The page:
By LARRY NEUMEISTER and TOM HAYS
FILE – In this June 5, 1991 file photo, British socialite Ghislaine Maxwell arrives at Epsom Racecourse. Jeffrey Epstein’s former girlfriend will face a judge and at least one of her accusers by video at a hearing to determine whether she stays behind bars until trial on charges she recruited girls for the financier to sexually abuse a quarter-century before he killed himself in a Manhattan jail. The hearing Tuesday, July 14, 2020, in Manhattan federal court was expected to feature a not guilty plea by Maxwell along with arguments over whether she’ll flee if she’s released.
NEW YORK (AP) — Jeffrey Epstein’s former girlfriend will face a judge and at least one of her accusers by video at a hearing to determine whether she stays behind bars until trial on charges she recruited girls for the financier to sexually abuse a quarter century before he killed himself in a Manhattan jail.
The hearing Tuesday afternoon in Manhattan federal court was expected to feature a not guilty plea by British socialite Ghislaine Maxwell along with arguments over whether she’ll flee if she’s released.
Even if she was granted bail, she would almost certainly remain incarcerated while prosecutors would be given time to appeal and authorities would arrange an electronic bracelet, verify her collateral and the finances of anyone required to pledge additional security.
The confrontation with any of her accusers will be an unusual spectacle with participants appearing by video on a screen in a large jury assembly room at a Manhattan courthouse where the 60 or so spectators are tested for fevers and must answer questions related to the coronavirus.
A year earlier, Epstein took his life several weeks after he too was confronted by two accusers at a bail hearing who insisted that he should remain in jail while awaiting sex trafficking charges that alleged he abused girls at his Manhattan and Florida mansions in the early 2000s.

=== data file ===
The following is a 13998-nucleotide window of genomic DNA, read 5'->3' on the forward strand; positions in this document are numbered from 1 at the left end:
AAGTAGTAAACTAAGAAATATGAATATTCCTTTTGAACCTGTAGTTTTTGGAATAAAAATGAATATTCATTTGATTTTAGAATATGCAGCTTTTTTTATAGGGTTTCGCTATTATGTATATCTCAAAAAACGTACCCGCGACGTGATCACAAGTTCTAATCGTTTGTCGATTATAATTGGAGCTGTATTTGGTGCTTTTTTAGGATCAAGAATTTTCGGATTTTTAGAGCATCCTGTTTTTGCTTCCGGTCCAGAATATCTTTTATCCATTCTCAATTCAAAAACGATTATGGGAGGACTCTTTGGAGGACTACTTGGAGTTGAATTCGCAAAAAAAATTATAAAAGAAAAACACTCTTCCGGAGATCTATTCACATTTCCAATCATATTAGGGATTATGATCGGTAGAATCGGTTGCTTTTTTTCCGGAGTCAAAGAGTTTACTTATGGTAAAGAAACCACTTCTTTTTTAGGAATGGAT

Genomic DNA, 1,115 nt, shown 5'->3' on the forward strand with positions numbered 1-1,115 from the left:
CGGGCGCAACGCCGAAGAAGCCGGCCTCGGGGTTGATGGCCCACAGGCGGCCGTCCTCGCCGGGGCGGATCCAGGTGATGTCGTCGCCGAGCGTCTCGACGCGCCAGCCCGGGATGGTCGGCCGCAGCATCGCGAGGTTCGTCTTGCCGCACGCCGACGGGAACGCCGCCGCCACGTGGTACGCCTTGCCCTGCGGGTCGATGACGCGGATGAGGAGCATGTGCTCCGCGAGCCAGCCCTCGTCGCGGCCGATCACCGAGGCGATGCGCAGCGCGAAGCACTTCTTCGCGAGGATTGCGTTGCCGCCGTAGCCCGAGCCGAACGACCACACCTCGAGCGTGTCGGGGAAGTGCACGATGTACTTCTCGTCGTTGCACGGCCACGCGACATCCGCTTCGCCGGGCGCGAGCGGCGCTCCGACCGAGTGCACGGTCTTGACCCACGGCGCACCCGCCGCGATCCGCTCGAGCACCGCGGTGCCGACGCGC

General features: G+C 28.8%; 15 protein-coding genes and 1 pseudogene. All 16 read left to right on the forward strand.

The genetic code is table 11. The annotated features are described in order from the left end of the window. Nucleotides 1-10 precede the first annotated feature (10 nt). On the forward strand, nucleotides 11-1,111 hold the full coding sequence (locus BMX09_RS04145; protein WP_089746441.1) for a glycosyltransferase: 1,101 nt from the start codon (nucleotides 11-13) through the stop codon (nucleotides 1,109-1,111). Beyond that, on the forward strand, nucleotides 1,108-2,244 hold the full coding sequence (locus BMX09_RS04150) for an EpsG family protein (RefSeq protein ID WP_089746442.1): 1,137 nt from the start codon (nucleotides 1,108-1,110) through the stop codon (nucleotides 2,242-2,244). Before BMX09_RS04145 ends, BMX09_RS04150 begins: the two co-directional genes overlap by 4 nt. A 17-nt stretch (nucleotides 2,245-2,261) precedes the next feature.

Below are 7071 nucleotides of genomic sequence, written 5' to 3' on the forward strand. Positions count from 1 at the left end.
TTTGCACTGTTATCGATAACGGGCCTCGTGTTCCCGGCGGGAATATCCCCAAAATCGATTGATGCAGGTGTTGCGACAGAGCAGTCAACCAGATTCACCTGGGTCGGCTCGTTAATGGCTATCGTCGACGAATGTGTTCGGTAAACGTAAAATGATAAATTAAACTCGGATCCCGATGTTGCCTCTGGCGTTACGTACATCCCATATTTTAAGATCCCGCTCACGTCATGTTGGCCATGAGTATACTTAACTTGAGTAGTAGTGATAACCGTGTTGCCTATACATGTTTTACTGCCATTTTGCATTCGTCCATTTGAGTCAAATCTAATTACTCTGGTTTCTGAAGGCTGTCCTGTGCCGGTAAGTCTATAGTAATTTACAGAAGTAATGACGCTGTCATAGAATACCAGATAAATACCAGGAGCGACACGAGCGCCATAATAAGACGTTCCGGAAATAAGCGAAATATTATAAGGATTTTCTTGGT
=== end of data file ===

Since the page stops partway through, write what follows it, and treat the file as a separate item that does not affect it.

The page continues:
Maxwell, 58, has been held without bail since her July 2 arrest at her million-dollar New Hampshire estate, where prosecutors say she refused to open the door for FBI agents, who busted through to find that she had retreated to an interior room.
In an indictment, she is charged with recruiting at least three girls, one as young as 14, for Epstein to abuse between 1994 and 1997.
The indictment alleged that she helped groom the victims to endure sexual abuse and was sometimes there when Epstein abused them. It also alleged that she lied during a 2016 deposition in a civil case stemming from Epstein’s abuse of girls and women.
In court papers, her lawyers argued that Epstein’s death left the media “wrongly trying to substitute her for Epstein — even though she’d had no contact with Epstein for more than a decade, had never been charged with a crime or been found liable in any civil litigation, and has always denied any allegations of claimed misconduct."
The hearing comes a day after prosecutors argued in court papers that the British socialite is a danger to flee the country if she is freed on $5 million bail, which her lawyers recommended.
“The defendant has not only the motive to flee, but the means to do so swiftly and effectively," prosecutors wrote, citing her access to millions of dollars and the scant information about her finances provided by her lawyers.
Maxwell’s lawyers say in court papers that their client will remain at home, protected by electronic monitoring, private security and her friends and two siblings who live in the United States.
“Ms. Maxwell vigorously denies the charges, intends to fight them, and is entitled to the presumption of innocence," her lawyers wrote.
They said she has lived in the U.S. since 1991 and has not left the country in the last year “even though she was aware of the pending, and highly publicized, criminal investigation."
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